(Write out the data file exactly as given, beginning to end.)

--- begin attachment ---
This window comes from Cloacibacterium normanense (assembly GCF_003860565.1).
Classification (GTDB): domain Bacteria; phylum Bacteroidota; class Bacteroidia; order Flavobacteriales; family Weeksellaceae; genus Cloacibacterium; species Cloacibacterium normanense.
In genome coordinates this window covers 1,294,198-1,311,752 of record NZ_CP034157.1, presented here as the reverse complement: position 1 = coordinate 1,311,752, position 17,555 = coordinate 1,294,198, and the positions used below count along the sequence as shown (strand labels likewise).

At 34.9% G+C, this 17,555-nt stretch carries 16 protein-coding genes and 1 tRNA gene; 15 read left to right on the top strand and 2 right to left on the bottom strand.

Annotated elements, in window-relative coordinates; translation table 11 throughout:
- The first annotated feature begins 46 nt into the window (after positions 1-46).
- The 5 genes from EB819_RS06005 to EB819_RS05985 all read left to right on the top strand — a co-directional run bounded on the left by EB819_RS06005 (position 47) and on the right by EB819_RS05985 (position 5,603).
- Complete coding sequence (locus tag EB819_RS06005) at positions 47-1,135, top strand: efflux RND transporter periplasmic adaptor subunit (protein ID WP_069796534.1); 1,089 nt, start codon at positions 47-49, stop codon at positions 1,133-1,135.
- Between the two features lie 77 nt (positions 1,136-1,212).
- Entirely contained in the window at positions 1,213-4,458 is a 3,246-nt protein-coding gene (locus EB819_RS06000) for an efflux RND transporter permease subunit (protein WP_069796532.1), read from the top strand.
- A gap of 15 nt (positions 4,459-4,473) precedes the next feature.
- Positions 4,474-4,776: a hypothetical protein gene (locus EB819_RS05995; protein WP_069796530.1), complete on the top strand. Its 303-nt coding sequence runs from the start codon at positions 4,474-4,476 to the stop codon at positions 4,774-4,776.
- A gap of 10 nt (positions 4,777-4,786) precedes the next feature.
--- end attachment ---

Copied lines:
This window comes from Cloacibacterium normanense (assembly GCF_003860565.1).
Classification (GTDB): domain Bacteria; phylum Bacteroidota; class Bacteroidia; order Flavobacteriales; family Weeksellaceae; genus Cloacibacterium; species Cloacibacterium normanense.
In genome coordinates this window covers 1,294,198-1,311,752 of record NZ_CP034157.1, presented here as the reverse complement: position 1 = coordinate 1,311,752, position 17,555 = coordinate 1,294,198, and the positions used below count along the sequence as shown (strand labels likewise).

At 34.9% G+C, this 17,555-nt stretch carries 16 protein-coding genes and 1 tRNA gene; 15 read left to right on the top strand and 2 right to left on the bottom strand.

Annotated elements, in window-relative coordinates; translation table 11 throughout:
- The first annotated feature begins 46 nt into the window (after positions 1-46).
- The 5 genes from EB819_RS06005 to EB819_RS05985 all read left to right on the top strand — a co-directional run bounded on the left by EB819_RS06005 (position 47) and on the right by EB819_RS05985 (position 5,603).
- Complete coding sequence (locus tag EB819_RS06005) at positions 47-1,135, top strand: efflux RND transporter periplasmic adaptor subunit (protein ID WP_069796534.1); 1,089 nt, start codon at positions 47-49, stop codon at positions 1,133-1,135.
- Between the two features lie 77 nt (positions 1,136-1,212).
- Entirely contained in the window at positions 1,213-4,458 is a 3,246-nt protein-coding gene (locus EB819_RS06000) for an efflux RND transporter permease subunit (protein WP_069796532.1), read from the top strand.
- A gap of 15 nt (positions 4,459-4,473) precedes the next feature.
- Positions 4,474-4,776: a hypothetical protein gene (locus EB819_RS05995; protein WP_069796530.1), complete on the top strand. Its 303-nt coding sequence runs from the start codon at positions 4,474-4,476 to the stop codon at positions 4,774-4,776.
- A gap of 10 nt (positions 4,777-4,786) precedes the next feature.